4. Inclusion and equality, including equality of women and men, are fundamental principles of our democracy.
5. Given these fundamental organizing principles, Canadian women have an expectation that electoral and appointment processes will include appropriate measures based on current knowledge and analysis to ensure equality of access and result. Such processes must promote the substantive equality of Charter rights-holders, recognizing the importance of reflecting the diversity of Canadian society and achieving overall gender balance in the composition of the Senate. Senate reform must avoid processes that will result in the underrepresentation of women and minority groups.
6. LEAF seeks to intervene in this reference in order to assert the necessity of taking the rights of women and minority groups into account in all constitutional processes and changes touching upon Canada’s democratic institutions given the important role they fulfill with respect to law and public policy.
The outcome of this Referencewill affect the manner in which Senators are chosen in the future. Any new selection and/or election processes must address the historic underrepresentation of women, minorities and Aboriginal peoples in Parliament. Over almost a century from women’s first right to hold office, and almost half a century from the Royal Commission on the Status of Women, women do not yet even approach gender parity by population, let alone attaining, as a matter of course, the level of participation historically accorded to men. (2)
The undersigned do not take a position with respect to the division of powers aspects of the Reference, nor do we take a position on the preferred route to reform of the Senate. We rather urge that all governments ensure that whatever process is undertaken, the mistakes of past constitutional amendment processes will not be repeated. Any such process must take into account the established principles of constitutional law. Women in Canada and other Charter rights-holders have a right to be included in any Senate reform process and any Senate reform process must promote substantive equality for women and minority groups.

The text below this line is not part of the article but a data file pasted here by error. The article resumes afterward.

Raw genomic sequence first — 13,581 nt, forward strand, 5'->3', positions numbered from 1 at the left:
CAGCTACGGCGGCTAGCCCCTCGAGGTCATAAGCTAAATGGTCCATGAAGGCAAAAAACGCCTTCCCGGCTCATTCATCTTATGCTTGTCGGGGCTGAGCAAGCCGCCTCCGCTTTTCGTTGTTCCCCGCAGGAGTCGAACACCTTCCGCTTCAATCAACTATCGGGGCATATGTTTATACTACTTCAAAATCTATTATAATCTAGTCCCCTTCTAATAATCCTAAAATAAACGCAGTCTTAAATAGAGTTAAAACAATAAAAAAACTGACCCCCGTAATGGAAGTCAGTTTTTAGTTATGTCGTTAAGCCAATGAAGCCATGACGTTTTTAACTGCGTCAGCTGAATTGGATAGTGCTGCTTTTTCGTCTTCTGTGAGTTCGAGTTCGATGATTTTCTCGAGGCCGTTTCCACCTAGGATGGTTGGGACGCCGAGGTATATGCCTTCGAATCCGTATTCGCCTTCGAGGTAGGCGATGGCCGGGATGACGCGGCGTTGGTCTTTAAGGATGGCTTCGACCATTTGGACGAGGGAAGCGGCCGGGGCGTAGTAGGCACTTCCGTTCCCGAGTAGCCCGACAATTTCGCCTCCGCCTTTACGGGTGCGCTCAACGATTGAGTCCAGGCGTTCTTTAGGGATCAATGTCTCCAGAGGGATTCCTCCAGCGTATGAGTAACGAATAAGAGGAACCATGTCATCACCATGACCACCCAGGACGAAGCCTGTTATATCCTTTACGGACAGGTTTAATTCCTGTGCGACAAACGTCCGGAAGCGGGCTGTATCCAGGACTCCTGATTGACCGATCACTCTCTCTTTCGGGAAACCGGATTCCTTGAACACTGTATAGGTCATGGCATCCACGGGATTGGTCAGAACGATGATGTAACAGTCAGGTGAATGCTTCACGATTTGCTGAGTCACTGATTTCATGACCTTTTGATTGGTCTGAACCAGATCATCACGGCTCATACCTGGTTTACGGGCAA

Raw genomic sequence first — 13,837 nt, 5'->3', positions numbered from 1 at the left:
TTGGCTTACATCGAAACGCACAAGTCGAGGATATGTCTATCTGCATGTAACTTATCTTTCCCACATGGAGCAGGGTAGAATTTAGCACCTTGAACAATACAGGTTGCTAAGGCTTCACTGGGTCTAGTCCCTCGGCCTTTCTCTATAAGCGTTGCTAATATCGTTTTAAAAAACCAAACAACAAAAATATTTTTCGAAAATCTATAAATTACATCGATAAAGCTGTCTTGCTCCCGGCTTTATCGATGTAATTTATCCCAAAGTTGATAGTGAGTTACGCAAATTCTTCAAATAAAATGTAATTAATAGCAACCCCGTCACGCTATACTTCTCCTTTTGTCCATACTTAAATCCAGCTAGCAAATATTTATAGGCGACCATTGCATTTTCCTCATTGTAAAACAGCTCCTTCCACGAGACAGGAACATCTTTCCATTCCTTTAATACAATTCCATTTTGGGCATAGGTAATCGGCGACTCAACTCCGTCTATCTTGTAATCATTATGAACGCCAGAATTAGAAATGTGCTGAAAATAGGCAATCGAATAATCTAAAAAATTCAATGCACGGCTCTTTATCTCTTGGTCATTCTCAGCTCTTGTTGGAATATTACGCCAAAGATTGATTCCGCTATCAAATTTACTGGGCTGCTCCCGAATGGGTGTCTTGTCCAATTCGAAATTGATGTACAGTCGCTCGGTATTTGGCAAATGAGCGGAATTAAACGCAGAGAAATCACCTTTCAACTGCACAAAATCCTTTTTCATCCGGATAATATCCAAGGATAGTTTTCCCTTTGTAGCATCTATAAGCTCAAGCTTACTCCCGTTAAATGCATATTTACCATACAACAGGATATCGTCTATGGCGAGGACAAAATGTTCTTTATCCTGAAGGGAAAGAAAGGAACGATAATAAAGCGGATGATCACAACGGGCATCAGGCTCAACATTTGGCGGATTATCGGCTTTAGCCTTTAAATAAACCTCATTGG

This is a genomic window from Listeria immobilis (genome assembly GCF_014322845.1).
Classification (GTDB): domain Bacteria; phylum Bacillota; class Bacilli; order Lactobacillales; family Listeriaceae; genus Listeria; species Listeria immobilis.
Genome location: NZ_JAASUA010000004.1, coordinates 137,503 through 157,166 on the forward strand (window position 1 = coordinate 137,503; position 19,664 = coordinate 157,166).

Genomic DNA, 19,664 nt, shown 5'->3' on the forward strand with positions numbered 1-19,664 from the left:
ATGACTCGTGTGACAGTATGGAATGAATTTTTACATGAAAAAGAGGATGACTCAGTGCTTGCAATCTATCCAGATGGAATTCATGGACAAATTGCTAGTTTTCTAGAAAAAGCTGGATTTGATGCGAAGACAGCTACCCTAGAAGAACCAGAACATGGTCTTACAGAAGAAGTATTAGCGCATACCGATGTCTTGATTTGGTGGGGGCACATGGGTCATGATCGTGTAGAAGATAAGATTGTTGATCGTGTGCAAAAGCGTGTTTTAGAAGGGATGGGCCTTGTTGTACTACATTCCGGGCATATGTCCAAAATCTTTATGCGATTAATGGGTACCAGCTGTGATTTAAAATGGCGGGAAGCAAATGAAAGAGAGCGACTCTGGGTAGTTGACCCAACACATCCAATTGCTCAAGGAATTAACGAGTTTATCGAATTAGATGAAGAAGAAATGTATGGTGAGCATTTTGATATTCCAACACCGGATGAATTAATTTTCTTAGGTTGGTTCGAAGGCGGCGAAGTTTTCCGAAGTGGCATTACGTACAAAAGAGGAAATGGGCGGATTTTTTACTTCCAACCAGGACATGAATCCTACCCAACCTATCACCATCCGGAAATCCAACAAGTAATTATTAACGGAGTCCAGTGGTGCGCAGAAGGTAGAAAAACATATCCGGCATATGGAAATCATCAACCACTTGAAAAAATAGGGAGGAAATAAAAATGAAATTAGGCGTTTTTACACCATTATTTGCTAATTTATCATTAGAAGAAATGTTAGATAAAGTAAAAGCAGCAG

With thanks to the wonderful people who tweet out these gems for me to collect, and a special note for the always interesting and now much more active site http://www.bloggingforequality.ca “run by a group of Law Professors from the University of Ottawa…to share information about equality-related news and initiatives here at the Faculty of Law and in the broader community, as well as to disseminate our research and views on current issues.”. On twitter at @blogforequality. Go and have a look.
These changes, considered cumulatively, remove the ability of a significant number of women who come to Canada with their abusers and rely on the abuser’s refugee claim while living under his power and control, to have their risk of persecution assessed at all. The lives of many women will be put at risk and Canada’s reputation as a safe haven of gender equality will be severely undermined.
Criminal law – Evidence – Witnesses – Competence – Testimony of developmentally disabled witness – Does a mentally challenged witness need to demonstrate an understanding of the obligation to testify truthfully before being permitted to testify under s. 16(3) of the Canada Evidence Act? – If s. 16(3) imposes this requirement, what is the standard for determining whether a witness understands the duty to speak the truth and how should it be applied? – Did the Court of Appeal err by failing to identify errors in the trial judge’s hearsay admissibility analysis, which resulted in the exclusion of the complainant’s out of court statement?
The accused was charged with sexually assaulting a 19 year old developmentally disabled woman with the cognitive capabilities of a three to six year old child. He had been cohabiting with the complainant’s mother, the complainant and her sister from 2000 to 2004. The complainant told her teacher about a “hugging” game that she played with the accused which resulted in the police being contacted. During her recorded interview with a police officer in 2005, she demonstrated that the game involved the touching of her breasts, genital area and buttocks underneath her pyjamas and stated that this happened “all the time”. At a preliminary inquiry in 2006, the complainant was found to be a competent witness under s. 16 of the Canada Evidence Act. The issue of her competence arose again at trial.
A national legal group hopes to convince the Manitoba Court of Appeal to uphold the conviction of a rapist infamously dubbed a “clumsy Don Juan” by a Manitoba judge.
On Thursday, the Women’s Legal Education and Action Fund (LEAF) will ask an appeal judge for intervener status in the case of Kenneth Rhodes, in light of “systemic issues” it says prejudices judges and juries against female survivors of sexual violence.
Do you think we can identify people’s view on this case according to whether they describe it as the Clumsy Don Juan or the Sex in the Air case? Maybe not. Reminds me that I need to stop calling that other case “the spanking case”.